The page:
> description so it is a borderline species page
> Catalogue of Life has a goal of producing a page for every species and
> it aims to do this by combining pre-existing data I believe but I
> wonder where this data is.
> Their page on badger comes from Arkive (http://www.arkive.org/) which
> is an imaging database http://eol.org/pages/328046 and their page on
> cod comes from Fishbase http://eol.org/pages/206692
> Pages I don't consider Species Pages are:
> Catalogue of Life has a page that comes from Fishbase but that chucks
> out the "useful" information and only maintains the nomenclature.
> The ITIS page is similar to the CoL page
> Likewise Fauna Europaea page for Meles meles (Badger) lacks a
> description because it is a nomenclatural database.
> I'd like to build a list of sites offering "real" species page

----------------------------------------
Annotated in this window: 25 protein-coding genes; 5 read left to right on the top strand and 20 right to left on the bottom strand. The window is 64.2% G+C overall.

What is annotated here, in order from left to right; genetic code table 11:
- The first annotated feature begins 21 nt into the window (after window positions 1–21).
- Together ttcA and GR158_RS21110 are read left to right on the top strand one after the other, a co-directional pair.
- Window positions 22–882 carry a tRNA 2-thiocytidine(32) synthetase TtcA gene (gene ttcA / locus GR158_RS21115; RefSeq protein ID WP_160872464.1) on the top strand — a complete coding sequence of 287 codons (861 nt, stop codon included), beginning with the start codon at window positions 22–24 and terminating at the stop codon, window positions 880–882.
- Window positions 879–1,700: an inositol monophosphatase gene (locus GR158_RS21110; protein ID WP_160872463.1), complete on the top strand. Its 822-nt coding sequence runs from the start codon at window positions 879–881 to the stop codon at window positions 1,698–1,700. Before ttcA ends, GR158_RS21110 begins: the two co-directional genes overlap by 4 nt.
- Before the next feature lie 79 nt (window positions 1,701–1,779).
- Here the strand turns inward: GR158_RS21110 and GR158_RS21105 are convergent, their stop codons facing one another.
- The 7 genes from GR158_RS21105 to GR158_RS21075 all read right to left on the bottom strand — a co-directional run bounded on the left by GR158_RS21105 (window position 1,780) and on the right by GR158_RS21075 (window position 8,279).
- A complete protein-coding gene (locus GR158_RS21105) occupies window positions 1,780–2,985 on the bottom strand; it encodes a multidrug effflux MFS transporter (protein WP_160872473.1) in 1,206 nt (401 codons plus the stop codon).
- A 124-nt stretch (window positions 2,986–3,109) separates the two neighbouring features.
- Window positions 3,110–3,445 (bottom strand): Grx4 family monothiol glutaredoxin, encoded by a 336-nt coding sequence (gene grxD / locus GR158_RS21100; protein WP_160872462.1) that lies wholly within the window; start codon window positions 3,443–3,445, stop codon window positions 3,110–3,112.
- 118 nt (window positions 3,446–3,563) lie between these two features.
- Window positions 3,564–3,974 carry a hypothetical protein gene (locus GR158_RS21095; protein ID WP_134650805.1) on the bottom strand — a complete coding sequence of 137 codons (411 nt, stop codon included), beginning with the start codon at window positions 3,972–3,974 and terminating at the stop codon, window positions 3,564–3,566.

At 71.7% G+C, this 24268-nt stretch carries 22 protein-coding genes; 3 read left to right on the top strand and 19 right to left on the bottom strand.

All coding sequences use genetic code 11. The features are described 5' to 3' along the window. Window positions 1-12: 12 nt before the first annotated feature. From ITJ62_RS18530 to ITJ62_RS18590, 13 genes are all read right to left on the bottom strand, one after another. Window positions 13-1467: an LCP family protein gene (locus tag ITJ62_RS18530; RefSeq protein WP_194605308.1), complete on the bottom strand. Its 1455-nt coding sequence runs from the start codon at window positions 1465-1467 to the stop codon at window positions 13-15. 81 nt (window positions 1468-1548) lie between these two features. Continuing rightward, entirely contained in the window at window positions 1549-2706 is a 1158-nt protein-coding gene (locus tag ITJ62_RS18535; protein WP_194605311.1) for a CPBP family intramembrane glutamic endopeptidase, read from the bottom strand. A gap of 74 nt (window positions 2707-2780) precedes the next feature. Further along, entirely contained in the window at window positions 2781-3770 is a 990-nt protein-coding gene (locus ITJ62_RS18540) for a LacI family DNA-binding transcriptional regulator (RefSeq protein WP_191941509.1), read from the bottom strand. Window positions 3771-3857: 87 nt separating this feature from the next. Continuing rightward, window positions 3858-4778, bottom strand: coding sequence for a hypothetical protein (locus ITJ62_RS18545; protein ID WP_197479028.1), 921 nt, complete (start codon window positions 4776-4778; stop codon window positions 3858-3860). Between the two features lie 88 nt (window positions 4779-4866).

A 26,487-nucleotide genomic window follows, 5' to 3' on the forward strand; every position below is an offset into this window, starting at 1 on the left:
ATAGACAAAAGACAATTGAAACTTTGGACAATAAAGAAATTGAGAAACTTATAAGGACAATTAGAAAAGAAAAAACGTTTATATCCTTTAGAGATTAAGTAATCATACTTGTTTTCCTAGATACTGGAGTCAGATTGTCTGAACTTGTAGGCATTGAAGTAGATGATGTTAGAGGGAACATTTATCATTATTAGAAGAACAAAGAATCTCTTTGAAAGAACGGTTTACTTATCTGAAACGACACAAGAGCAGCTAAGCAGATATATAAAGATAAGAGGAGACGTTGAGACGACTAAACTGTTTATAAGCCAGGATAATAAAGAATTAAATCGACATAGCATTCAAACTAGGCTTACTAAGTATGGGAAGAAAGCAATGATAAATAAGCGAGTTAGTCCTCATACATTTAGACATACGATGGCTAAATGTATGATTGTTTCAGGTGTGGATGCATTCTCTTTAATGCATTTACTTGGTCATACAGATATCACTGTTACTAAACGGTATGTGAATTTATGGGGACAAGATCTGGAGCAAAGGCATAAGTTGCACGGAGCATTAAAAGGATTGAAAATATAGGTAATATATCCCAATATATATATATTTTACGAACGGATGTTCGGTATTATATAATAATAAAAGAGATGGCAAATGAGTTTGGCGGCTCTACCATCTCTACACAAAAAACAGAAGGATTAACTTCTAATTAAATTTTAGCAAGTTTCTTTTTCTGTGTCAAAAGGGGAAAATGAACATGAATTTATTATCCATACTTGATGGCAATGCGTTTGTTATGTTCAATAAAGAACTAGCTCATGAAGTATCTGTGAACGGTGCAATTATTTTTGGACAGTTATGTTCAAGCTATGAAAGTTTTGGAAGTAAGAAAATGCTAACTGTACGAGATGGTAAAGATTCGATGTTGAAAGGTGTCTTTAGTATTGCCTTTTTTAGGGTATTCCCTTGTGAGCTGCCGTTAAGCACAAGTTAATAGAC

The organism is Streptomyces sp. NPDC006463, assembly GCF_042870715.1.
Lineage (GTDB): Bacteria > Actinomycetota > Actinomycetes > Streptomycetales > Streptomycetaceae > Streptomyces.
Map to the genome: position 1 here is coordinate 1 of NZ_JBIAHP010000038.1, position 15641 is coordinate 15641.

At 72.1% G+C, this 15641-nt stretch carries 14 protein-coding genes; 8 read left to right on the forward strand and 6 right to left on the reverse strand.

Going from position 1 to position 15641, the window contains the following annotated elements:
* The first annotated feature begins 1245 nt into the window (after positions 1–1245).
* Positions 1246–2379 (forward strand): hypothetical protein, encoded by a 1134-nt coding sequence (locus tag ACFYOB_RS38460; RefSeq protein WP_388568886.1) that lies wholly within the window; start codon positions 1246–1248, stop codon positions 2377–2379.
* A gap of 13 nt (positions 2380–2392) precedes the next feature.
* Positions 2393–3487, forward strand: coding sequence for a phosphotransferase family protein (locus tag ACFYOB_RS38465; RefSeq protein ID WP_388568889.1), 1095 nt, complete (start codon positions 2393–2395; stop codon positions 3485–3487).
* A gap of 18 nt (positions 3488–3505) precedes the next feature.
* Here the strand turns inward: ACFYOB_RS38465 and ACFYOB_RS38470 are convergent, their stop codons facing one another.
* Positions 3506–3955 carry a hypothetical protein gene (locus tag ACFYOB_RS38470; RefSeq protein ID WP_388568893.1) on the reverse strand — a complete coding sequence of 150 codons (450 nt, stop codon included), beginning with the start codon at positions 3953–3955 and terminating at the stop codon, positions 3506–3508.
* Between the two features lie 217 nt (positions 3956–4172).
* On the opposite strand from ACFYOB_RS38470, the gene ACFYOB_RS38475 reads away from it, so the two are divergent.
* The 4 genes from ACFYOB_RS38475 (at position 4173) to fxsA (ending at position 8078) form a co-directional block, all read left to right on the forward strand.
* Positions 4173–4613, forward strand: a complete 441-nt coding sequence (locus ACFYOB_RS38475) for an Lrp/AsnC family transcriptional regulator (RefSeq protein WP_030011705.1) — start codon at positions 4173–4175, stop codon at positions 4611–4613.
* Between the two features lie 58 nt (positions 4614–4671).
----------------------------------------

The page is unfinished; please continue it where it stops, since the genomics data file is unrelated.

> information - with descriptions. At the moment it seems like the major
> source of these pages are electronic versions of the literature. We
> have good descriptions in sources like eFloras.org
> and I hope BHL will be a source. This is a shame as these pages
> typically lack large numbers of images and the possibility of
> including other media.
> I'd be grateful for any suggestions of sites that contain species
> pages (as per my definition).
> Many thanks,
> BTW: I'd rather use the term "Taxon Page" as these things could apply
> at any rank but there seems to be a consensus to call them Species
> Pages no matter what rank they apply to and people are typically
> interested in species.
> Taxacom Mailing List